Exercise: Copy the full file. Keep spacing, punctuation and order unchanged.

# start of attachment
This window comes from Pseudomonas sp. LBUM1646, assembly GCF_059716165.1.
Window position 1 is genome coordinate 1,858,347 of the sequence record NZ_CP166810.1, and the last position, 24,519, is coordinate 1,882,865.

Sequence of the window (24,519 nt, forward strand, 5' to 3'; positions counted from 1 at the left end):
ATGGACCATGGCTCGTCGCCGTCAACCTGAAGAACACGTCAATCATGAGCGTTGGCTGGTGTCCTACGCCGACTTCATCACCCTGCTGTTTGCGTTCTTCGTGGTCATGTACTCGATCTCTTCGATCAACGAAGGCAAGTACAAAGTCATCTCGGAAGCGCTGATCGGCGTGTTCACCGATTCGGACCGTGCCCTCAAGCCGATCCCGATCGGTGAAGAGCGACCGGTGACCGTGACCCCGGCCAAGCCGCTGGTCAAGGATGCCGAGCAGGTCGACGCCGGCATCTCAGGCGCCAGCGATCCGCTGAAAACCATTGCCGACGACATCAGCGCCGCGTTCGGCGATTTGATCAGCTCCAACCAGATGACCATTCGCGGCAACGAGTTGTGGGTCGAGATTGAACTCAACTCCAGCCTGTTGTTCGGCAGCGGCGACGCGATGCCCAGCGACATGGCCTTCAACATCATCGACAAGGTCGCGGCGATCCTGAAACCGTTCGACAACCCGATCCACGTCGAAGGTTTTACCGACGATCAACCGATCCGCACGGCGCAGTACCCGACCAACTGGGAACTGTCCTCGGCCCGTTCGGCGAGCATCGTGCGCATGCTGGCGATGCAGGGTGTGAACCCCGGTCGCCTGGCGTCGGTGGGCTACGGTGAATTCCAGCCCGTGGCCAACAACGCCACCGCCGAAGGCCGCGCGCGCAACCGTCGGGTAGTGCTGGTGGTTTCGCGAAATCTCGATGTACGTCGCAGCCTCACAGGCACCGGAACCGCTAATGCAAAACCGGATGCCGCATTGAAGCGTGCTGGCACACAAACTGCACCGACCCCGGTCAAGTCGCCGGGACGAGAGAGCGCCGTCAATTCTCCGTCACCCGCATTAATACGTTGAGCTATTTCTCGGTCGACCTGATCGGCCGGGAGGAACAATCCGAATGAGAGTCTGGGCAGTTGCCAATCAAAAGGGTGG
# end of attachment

This window comes from Pseudomonas sp. LBUM1646, assembly GCF_059716165.1.
Window position 1 is genome coordinate 1,858,347 of the sequence record NZ_CP166810.1, and the last position, 24,519, is coordinate 1,882,865.

Sequence of the window (24,519 nt, forward strand, 5' to 3'; positions counted from 1 at the left end):
ATGGACCATGGCTCGTCGCCGTCAACCTGAAGAACACGTCAATCATGAGCGTTGGCTGGTGTCCTACGCCGACTTCATCACCCTGCTGTTTGCGTTCTTCGTGGTCATGTACTCGATCTCTTCGATCAACGAAGGCAAGTACAAAGTCATCTCGGAAGCGCTGATCGGCGTGTTCACCGATTCGGACCGTGCCCTCAAGCCGATCCCGATCGGTGAAGAGCGACCGGTGACCGTGACCCCGGCCAAGCCGCTGGTCAAGGATGCCGAGCAGGTCGACGCCGGCATCTCAGGCGCCAGCGATCCGCTGAAAACCATTGCCGACGACATCAGCGCCGCGTTCGGCGATTTGATCAGCTCCAACCAGATGACCATTCGCGGCAACGAGTTGTGGGTCGAGATTGAACTCAACTCCAGCCTGTTGTTCGGCAGCGGCGACGCGATGCCCAGCGACATGGCCTTCAACATCATCGACAAGGTCGCGGCGATCCTGAAACCGTTCGACAACCCGATCCACGTCGAAGGTTTTACCGACGATCAACCGATCCGCACGGCGCAGTACCCGACCAACTGGGAACTGTCCTCGGCCCGTTCGGCGAGCATCGTGCGCATGCTGGCGATGCAGGGTGTGAACCCCGGTCGCCTGGCGTCGGTGGGCTACGGTGAATTCCAGCCCGTGGCCAACAACGCCACCGCCGAAGGCCGCGCGCGCAACCGTCGGGTAGTGCTGGTGGTTTCGCGAAATCTCGATGTACGTCGCAGCCTCACAGGCACCGGAACCGCTAATGCAAAACCGGATGCCGCATTGAAGCGTGCTGGCACACAAACTGCACCGACCCCGGTCAAGTCGCCGGGACGAGAGAGCGCCGTCAATTCTCCGTCACCCGCATTAATACGTTGAGCTATTTCTCGGTCGACCTGATCGGCCGGGAGGAACAATCCGAATGAGAGTCTGGGCAGTTGCCAATCAAAAGGGTGG